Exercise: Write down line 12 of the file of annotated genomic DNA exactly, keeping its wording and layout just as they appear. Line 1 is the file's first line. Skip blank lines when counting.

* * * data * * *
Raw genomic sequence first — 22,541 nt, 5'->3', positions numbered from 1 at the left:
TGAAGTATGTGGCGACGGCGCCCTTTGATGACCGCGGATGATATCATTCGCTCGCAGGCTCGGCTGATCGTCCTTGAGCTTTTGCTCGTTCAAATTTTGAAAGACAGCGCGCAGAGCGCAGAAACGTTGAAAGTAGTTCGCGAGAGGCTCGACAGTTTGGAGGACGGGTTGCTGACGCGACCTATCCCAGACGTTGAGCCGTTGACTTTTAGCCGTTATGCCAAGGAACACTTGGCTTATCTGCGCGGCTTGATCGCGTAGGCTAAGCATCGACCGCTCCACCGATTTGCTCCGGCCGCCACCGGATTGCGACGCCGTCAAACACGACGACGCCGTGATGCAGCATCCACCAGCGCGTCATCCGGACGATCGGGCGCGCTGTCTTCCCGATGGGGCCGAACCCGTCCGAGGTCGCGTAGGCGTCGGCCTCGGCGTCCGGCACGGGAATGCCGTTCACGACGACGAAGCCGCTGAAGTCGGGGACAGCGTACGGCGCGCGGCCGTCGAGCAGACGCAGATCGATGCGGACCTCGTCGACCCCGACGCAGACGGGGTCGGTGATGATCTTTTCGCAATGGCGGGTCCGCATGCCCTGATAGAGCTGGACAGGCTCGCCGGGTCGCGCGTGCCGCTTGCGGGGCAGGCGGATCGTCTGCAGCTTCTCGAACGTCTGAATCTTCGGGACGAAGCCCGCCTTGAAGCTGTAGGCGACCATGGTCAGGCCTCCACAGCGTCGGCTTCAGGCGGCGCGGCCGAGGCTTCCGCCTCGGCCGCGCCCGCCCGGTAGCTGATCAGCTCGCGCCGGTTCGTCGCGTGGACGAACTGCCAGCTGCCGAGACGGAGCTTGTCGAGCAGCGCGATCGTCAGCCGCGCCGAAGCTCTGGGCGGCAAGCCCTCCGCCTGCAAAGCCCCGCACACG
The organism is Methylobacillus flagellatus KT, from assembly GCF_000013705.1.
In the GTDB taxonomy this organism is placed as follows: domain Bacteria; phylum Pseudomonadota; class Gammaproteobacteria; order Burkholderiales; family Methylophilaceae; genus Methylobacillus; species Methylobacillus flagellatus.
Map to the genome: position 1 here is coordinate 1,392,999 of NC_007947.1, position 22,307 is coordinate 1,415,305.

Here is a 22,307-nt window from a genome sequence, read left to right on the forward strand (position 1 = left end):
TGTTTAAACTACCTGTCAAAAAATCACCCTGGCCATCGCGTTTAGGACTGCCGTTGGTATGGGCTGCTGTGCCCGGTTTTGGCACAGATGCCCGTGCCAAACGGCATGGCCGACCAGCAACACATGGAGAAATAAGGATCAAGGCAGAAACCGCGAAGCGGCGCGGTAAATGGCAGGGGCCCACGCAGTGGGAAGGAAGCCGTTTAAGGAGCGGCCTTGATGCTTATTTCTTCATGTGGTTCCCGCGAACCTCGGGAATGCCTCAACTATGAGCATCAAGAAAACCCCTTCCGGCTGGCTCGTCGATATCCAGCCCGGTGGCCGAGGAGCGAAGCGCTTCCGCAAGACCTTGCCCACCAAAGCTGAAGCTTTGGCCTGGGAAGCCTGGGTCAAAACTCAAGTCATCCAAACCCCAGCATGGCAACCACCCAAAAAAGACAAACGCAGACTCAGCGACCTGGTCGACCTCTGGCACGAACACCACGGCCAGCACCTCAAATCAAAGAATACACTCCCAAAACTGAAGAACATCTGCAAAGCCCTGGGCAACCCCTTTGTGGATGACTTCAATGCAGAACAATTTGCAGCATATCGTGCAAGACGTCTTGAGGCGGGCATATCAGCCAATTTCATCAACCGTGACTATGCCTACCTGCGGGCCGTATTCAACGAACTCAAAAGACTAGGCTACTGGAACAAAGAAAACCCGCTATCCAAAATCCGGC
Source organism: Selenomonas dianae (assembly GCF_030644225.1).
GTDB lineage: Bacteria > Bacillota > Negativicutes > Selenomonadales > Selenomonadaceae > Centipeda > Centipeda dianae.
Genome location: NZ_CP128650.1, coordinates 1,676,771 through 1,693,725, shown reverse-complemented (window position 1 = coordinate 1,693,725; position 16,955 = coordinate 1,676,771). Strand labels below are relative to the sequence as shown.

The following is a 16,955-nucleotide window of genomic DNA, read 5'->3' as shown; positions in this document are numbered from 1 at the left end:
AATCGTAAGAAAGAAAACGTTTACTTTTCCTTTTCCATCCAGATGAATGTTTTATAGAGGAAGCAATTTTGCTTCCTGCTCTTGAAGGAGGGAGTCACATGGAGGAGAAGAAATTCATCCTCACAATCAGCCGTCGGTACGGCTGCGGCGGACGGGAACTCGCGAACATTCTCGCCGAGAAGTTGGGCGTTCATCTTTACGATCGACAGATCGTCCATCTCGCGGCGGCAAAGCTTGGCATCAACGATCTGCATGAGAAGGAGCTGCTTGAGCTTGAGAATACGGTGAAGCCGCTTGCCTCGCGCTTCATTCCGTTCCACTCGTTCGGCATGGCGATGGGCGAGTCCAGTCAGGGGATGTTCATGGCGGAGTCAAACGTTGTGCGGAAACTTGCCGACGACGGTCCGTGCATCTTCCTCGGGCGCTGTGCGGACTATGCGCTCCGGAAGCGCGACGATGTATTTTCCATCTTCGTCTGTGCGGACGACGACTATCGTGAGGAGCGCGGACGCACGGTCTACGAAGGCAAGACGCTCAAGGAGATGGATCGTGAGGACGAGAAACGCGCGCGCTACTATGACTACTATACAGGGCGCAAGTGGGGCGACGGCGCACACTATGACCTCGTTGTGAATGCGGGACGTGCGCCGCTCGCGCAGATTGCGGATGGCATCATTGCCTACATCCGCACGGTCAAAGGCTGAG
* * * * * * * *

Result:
AATCGTAAGAAAGAAAACGTTTACTTTTCCTTTTCCATCCAGATGAATGTTTTATAGAGGAAGCAATTTTGCTTCCTGCTCTTGAAGGAGGGAGTCACATGGAGGAGAAGAAATTCATCCTCACAATCAGCCGTCGGTACGGCTGCGGCGGACGGGAACTCGCGAACATTCTCGCCGAGAAGTTGGGCGTTCATCTTTACGATCGACAGATCGTCCATCTCGCGGCGGCAAAGCTTGGCATCAACGATCTGCATGAGAAGGAGCTGCTTGAGCTTGAGAATACGGTGAAGCCGCTTGCCTCGCGCTTCATTCCGTTCCACTCGTTCGGCATGGCGATGGGCGAGTCCAGTCAGGGGATGTTCATGGCGGAGTCAAACGTTGTGCGGAAACTTGCCGACGACGGTCCGTGCATCTTCCTCGGGCGCTGTGCGGACTATGCGCTCCGGAAGCGCGACGATGTATTTTCCATCTTCGTCTGTGCGGACGACGACTATCGTGAGGAGCGCGGACGCACGGTCTACGAAGGCAAGACGCTCAAGGAGATGGATCGTGAGGACGAGAAACGCGCGCGCTACTATGACTACTATACAGGGCGCAAGTGGGGCGACGGCGCACACTATGACCTCGTTGTGAATGCGGGACGTGCGCCGCTCGCGCAGATTGCGGATGGCATCATTGCCTACATCCGCACGGTCAAAGGCTGAG